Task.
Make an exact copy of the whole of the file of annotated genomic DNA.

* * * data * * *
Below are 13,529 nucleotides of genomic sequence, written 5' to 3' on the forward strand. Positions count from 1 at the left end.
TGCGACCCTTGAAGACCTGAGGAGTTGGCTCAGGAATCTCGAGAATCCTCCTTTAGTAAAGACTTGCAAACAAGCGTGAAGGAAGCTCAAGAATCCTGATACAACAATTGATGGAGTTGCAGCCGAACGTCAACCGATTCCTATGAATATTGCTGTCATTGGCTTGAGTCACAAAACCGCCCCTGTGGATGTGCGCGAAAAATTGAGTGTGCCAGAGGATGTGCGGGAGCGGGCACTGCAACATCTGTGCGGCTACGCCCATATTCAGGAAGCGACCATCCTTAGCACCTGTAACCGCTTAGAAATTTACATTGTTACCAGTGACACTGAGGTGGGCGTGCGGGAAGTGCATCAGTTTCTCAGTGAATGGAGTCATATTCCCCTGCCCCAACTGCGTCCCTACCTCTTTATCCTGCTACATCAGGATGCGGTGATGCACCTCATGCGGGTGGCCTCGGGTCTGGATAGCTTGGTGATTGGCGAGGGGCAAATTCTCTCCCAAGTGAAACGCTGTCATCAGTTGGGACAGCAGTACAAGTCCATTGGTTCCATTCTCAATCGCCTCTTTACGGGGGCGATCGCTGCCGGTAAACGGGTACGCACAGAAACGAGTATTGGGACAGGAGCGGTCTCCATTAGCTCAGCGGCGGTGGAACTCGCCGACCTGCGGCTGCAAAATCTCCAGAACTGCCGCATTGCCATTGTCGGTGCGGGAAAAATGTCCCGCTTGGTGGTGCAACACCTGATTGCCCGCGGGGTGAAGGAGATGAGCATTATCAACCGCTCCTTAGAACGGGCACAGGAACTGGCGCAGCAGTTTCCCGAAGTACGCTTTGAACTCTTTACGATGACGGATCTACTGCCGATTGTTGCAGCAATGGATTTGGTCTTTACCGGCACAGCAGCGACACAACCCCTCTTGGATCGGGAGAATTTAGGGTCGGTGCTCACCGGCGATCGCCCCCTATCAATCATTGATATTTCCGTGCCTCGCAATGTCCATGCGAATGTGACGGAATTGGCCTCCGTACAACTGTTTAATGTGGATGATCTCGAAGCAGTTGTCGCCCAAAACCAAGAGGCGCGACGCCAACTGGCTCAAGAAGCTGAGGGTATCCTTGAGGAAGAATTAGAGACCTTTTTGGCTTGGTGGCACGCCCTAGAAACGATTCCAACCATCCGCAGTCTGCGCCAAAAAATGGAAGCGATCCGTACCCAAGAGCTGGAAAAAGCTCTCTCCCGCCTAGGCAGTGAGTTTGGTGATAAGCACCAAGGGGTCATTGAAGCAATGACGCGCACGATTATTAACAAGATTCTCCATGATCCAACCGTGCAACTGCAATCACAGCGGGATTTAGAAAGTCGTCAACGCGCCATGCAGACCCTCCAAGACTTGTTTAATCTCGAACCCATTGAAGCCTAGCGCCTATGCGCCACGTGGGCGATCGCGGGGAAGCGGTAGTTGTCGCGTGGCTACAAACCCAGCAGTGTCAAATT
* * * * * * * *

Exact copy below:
Below are 13,529 nucleotides of genomic sequence, written 5' to 3' on the forward strand. Positions count from 1 at the left end.
TGCGACCCTTGAAGACCTGAGGAGTTGGCTCAGGAATCTCGAGAATCCTCCTTTAGTAAAGACTTGCAAACAAGCGTGAAGGAAGCTCAAGAATCCTGATACAACAATTGATGGAGTTGCAGCCGAACGTCAACCGATTCCTATGAATATTGCTGTCATTGGCTTGAGTCACAAAACCGCCCCTGTGGATGTGCGCGAAAAATTGAGTGTGCCAGAGGATGTGCGGGAGCGGGCACTGCAACATCTGTGCGGCTACGCCCATATTCAGGAAGCGACCATCCTTAGCACCTGTAACCGCTTAGAAATTTACATTGTTACCAGTGACACTGAGGTGGGCGTGCGGGAAGTGCATCAGTTTCTCAGTGAATGGAGTCATATTCCCCTGCCCCAACTGCGTCCCTACCTCTTTATCCTGCTACATCAGGATGCGGTGATGCACCTCATGCGGGTGGCCTCGGGTCTGGATAGCTTGGTGATTGGCGAGGGGCAAATTCTCTCCCAAGTGAAACGCTGTCATCAGTTGGGACAGCAGTACAAGTCCATTGGTTCCATTCTCAATCGCCTCTTTACGGGGGCGATCGCTGCCGGTAAACGGGTACGCACAGAAACGAGTATTGGGACAGGAGCGGTCTCCATTAGCTCAGCGGCGGTGGAACTCGCCGACCTGCGGCTGCAAAATCTCCAGAACTGCCGCATTGCCATTGTCGGTGCGGGAAAAATGTCCCGCTTGGTGGTGCAACACCTGATTGCCCGCGGGGTGAAGGAGATGAGCATTATCAACCGCTCCTTAGAACGGGCACAGGAACTGGCGCAGCAGTTTCCCGAAGTACGCTTTGAACTCTTTACGATGACGGATCTACTGCCGATTGTTGCAGCAATGGATTTGGTCTTTACCGGCACAGCAGCGACACAACCCCTCTTGGATCGGGAGAATTTAGGGTCGGTGCTCACCGGCGATCGCCCCCTATCAATCATTGATATTTCCGTGCCTCGCAATGTCCATGCGAATGTGACGGAATTGGCCTCCGTACAACTGTTTAATGTGGATGATCTCGAAGCAGTTGTCGCCCAAAACCAAGAGGCGCGACGCCAACTGGCTCAAGAAGCTGAGGGTATCCTTGAGGAAGAATTAGAGACCTTTTTGGCTTGGTGGCACGCCCTAGAAACGATTCCAACCATCCGCAGTCTGCGCCAAAAAATGGAAGCGATCCGTACCCAAGAGCTGGAAAAAGCTCTCTCCCGCCTAGGCAGTGAGTTTGGTGATAAGCACCAAGGGGTCATTGAAGCAATGACGCGCACGATTATTAACAAGATTCTCCATGATCCAACCGTGCAACTGCAATCACAGCGGGATTTAGAAAGTCGTCAACGCGCCATGCAGACCCTCCAAGACTTGTTTAATCTCGAACCCATTGAAGCCTAGCGCCTATGCGCCACGTGGGCGATCGCGGGGAAGCGGTAGTTGTCGCGTGGCTACAAACCCAGCAGTGTCAAATT